The support member 44 defines apertures 56, with the apertures 56 extending to the space 54 between the members 42, 44. The apertures 56 are configured to deliver fluid so that a pressurized fluid can be delivered through the support member 44 to form the skin member 42 to the desired contour. The forming process is illustrated in
As the pressurized fluid is delivered to the first portion 18 a of the die cavity 18, the pressurized fluid flows through the apertures 56 of the support member 44 and urges the skin member 42 toward the first die 14. Thus, as shown in
The skin member 42 is typically superplastically formed, though in some cases other types of forming can be sufficient for achieving the desired shape. Superplastic forming (“SPF”) generally refers to a process for forming plastics and metals, including titanium, aluminum, and alloys thereof, that exhibit superplastic behavior at certain temperatures, i.e., large elongations (up to about 2,000 percent). The conventional SPF process can be used for forming a single SPF sheet or an SPF pack that includes multiple layered sheets. During the SPF process, the SPF sheet or pack is placed into a shaping die and heated to a sufficiently high temperature within the superplasticity range of the material to soften the material. Pressurized gas is then injected against the material, and possibly into the pack if applicable, thereby causing the sheet or pack to be urged against the die. In some cases, contacting portions of the one or more sheets of material are joined through brazing or diffusion bonding. The formed sheet or pack is then cooled and removed from the die and final machining steps are performed, such as edge trimming. Advantageously, the SPF process can be used to form structures that can satisfy narrow shape and tolerance requirements without substantial additional machining. Such SPF and combined SPF-bonding cycles are described in U.S. Pat. No. 4,117,970, entitled “Method for Fabrication of Honeycomb Structures,” which issued on Oct. 3, 1978; U.S. Pat. No. 5,410,132, entitled “Superplastic Forming Using Induction Heating,” which issued on Apr. 25, 1995; U.S. Pat. No. 5,700,995, entitled “Superplastically Formed Part,” which issued on Dec. 23, 1997; U.S. Pat. No. 5,705,794, entitled “Combined Heating Cycles to Improve Efficiency in Inductive Heating Operations,” which issued on Jan. 6, 1998; U.S. Pat. No. 5,914,064, entitled “Combined Cycle for Forming and Annealing” which issued on Jun. 22, 1999; and U.S. Pat. No. 6,337,471, entitled “Combined Superplastic Forming and Adhesive Bonding” which issued on Jan. 8, 2002, each of which is assigned to the assignee of the present invention, and the entirety of each of which is incorporated herein by reference. In some cases, superplastic forming can affect the properties of the materials so formed. Thus, a member that is superplastically formed to a desired shape from a flat or other configuration can have material properties distinct from those of a member that is machined or otherwise formed to the same desired shape.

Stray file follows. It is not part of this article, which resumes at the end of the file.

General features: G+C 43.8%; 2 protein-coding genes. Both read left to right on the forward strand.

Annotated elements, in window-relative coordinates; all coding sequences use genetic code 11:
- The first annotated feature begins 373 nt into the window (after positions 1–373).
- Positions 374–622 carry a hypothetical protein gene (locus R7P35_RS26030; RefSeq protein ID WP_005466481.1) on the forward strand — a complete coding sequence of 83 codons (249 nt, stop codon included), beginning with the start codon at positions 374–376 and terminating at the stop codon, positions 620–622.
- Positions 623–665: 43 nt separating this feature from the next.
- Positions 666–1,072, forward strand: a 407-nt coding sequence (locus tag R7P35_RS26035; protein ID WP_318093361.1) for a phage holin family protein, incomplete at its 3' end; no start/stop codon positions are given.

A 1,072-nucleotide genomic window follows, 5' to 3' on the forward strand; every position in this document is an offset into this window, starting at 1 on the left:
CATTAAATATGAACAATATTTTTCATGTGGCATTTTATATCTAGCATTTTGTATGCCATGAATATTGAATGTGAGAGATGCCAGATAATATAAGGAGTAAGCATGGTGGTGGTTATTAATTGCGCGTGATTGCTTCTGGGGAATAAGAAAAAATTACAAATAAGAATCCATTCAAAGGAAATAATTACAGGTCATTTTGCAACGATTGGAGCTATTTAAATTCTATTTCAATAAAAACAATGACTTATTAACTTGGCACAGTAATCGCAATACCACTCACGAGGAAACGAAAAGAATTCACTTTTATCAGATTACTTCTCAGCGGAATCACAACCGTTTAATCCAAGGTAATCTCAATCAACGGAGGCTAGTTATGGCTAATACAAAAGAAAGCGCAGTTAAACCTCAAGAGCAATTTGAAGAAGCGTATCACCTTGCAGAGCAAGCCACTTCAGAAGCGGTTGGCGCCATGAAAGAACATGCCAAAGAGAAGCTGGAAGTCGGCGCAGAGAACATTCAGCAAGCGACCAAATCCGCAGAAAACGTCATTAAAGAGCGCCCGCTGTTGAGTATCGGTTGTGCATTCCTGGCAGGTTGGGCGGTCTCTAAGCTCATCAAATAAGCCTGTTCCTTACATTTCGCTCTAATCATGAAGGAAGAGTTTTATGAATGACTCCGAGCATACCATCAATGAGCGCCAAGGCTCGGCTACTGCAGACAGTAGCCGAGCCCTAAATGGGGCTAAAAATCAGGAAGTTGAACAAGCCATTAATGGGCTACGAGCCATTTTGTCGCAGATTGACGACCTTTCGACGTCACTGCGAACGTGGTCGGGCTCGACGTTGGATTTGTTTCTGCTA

Alternatively, the members 42, 44 can be formed by other conventional forming processes. However, it is appreciated that superplastic forming can produce shapes that are difficult or impossible to form using some other forming techniques. In particular, the members 42, 44 can define deeply contoured curves, such as is illustrated in